By Edwin Yoder Copyright Washington Post Writers Group
St Louis Post-Dispatch (MO)
It could have been a useful lesson in American justice the other day when the 6th U.S. Circuit Court of Appeals in Cincinnati scolded the Justice Department. The department's offense was to suppress evidence in the proceedings against John Demjanjuk leading to his extradition to Israel, several years ago, for trial as "Ivan the Terrible," a legendarily cruel death-camp guard during World War II.
But Demjanjuk, now cleared by Israeli courts, seems not to be "Ivan the Terrible" after all. And officials in the Justice Department apparently had reason to suspect that he was not.
The psychology is understandable. Demjanjuk is not an appealing character. If he was not the said "Ivan the Terrible," he may have misrepresented his past and may have gained U.S. citizenship fraudulently. But no such suspicions justify prosecutorial misrepresentation, and the Cincinnati court did not shrink from that charge in describing his pursuit by the Justice Department.
It is hard to think of a more despicable or dangerous practice than the abuse of prosecutorial discretion to trifle with the reputation and liberties of citizens, whatever they are suspected of doing. But the ethical climate of many district attorneys' shops is that of a cat-and-mouse game, in which no tricks to trap the mice are frowned upon. In a roundup of recent court rebukes for federal prosecutors, The Washington Post collected some choice examples of judicial reprimand - "disgrace," "numerous misrepresentations," "win at any cost" attitudes, "numerous instances of invidiously egregious conduct," and, of course, "lack of supervision and control exercised by (superiors)."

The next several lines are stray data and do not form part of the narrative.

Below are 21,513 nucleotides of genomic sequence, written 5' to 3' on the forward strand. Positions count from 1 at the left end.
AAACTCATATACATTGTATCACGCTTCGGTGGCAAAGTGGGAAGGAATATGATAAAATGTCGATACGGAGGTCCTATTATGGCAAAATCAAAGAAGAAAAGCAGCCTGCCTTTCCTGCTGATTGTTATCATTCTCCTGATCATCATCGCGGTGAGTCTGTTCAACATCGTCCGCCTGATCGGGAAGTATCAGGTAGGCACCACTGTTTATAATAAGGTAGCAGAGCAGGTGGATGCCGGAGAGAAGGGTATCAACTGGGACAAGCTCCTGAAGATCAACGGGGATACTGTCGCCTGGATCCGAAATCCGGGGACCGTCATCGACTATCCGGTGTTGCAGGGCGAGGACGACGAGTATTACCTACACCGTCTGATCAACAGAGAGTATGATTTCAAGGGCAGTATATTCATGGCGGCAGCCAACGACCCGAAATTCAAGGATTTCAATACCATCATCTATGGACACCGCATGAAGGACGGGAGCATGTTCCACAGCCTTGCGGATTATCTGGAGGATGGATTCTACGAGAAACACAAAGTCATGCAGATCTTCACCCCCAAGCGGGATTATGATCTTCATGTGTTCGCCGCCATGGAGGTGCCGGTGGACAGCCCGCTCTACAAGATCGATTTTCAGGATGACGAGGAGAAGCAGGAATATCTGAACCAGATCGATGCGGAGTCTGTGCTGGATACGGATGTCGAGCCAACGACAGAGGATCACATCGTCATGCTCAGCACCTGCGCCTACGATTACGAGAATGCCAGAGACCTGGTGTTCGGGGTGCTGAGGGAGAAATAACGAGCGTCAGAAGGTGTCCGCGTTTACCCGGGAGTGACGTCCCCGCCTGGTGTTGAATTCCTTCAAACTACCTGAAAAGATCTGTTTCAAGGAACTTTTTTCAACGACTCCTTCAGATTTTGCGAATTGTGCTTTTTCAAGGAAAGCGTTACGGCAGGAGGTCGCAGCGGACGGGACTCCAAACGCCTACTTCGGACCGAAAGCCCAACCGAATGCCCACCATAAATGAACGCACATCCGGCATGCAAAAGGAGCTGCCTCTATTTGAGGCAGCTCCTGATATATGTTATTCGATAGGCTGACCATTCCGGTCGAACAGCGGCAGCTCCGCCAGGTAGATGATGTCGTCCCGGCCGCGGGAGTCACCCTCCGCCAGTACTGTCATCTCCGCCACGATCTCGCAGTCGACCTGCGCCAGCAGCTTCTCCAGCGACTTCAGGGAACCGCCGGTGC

Is it not strange, then, that just as the 6th Circuit was roasting the Justice Department in the Demjanjuk case, Congress was reinstating the lapsed "special prosecutor" law? Under this section of the 1978 Ethics in Government Act, prosecutorial discretion attains a scope and sweep never before countenanced in American law. And in matters often supercharged with politics, too.
This law was an unfortunate product of Congress' misguided response to the Watergate scandal. Congress assumed that Watergate showed that elected executive officials could not be trusted, as they had been for two centuries, to police themselves by appointing special investigators on appropriate occasions. …